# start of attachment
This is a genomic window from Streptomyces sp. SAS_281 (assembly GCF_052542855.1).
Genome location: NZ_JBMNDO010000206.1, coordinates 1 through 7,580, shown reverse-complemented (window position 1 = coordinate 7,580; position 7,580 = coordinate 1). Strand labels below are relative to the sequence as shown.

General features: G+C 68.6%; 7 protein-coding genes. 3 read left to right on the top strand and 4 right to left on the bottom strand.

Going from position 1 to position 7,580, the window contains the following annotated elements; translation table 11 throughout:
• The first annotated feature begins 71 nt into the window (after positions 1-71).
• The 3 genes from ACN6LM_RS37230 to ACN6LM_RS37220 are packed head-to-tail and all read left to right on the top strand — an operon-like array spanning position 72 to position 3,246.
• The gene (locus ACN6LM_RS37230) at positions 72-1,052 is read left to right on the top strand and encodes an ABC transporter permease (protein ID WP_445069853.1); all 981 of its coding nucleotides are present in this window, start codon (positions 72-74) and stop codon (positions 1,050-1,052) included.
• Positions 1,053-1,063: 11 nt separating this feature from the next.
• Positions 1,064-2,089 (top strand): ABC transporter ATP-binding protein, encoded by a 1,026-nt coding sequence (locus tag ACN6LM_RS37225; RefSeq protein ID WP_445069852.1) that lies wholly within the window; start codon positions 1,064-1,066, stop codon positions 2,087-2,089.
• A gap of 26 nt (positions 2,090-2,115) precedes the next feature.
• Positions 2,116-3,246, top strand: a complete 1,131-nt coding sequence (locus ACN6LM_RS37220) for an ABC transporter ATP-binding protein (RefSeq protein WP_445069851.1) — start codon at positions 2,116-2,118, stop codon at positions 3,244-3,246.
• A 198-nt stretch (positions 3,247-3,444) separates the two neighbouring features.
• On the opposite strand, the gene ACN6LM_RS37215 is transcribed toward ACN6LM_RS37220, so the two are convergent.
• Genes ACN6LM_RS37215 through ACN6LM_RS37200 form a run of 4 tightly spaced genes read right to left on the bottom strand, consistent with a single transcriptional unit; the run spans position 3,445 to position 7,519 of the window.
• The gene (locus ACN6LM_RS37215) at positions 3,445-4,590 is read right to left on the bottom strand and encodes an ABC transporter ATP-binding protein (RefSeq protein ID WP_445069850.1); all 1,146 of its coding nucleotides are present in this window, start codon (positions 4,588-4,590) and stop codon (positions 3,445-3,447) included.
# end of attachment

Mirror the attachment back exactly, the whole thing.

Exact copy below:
This is a genomic window from Streptomyces sp. SAS_281 (assembly GCF_052542855.1).
Genome location: NZ_JBMNDO010000206.1, coordinates 1 through 7,580, shown reverse-complemented (window position 1 = coordinate 7,580; position 7,580 = coordinate 1). Strand labels below are relative to the sequence as shown.

General features: G+C 68.6%; 7 protein-coding genes. 3 read left to right on the top strand and 4 right to left on the bottom strand.

Going from position 1 to position 7,580, the window contains the following annotated elements; translation table 11 throughout:
• The first annotated feature begins 71 nt into the window (after positions 1-71).
• The 3 genes from ACN6LM_RS37230 to ACN6LM_RS37220 are packed head-to-tail and all read left to right on the top strand — an operon-like array spanning position 72 to position 3,246.
• The gene (locus ACN6LM_RS37230) at positions 72-1,052 is read left to right on the top strand and encodes an ABC transporter permease (protein ID WP_445069853.1); all 981 of its coding nucleotides are present in this window, start codon (positions 72-74) and stop codon (positions 1,050-1,052) included.
• Positions 1,053-1,063: 11 nt separating this feature from the next.
• Positions 1,064-2,089 (top strand): ABC transporter ATP-binding protein, encoded by a 1,026-nt coding sequence (locus tag ACN6LM_RS37225; RefSeq protein ID WP_445069852.1) that lies wholly within the window; start codon positions 1,064-1,066, stop codon positions 2,087-2,089.
• A gap of 26 nt (positions 2,090-2,115) precedes the next feature.
• Positions 2,116-3,246, top strand: a complete 1,131-nt coding sequence (locus ACN6LM_RS37220) for an ABC transporter ATP-binding protein (RefSeq protein WP_445069851.1) — start codon at positions 2,116-2,118, stop codon at positions 3,244-3,246.
• A 198-nt stretch (positions 3,247-3,444) separates the two neighbouring features.
• On the opposite strand, the gene ACN6LM_RS37215 is transcribed toward ACN6LM_RS37220, so the two are convergent.
• Genes ACN6LM_RS37215 through ACN6LM_RS37200 form a run of 4 tightly spaced genes read right to left on the bottom strand, consistent with a single transcriptional unit; the run spans position 3,445 to position 7,519 of the window.
• The gene (locus ACN6LM_RS37215) at positions 3,445-4,590 is read right to left on the bottom strand and encodes an ABC transporter ATP-binding protein (RefSeq protein ID WP_445069850.1); all 1,146 of its coding nucleotides are present in this window, start codon (positions 4,588-4,590) and stop codon (positions 3,445-3,447) included.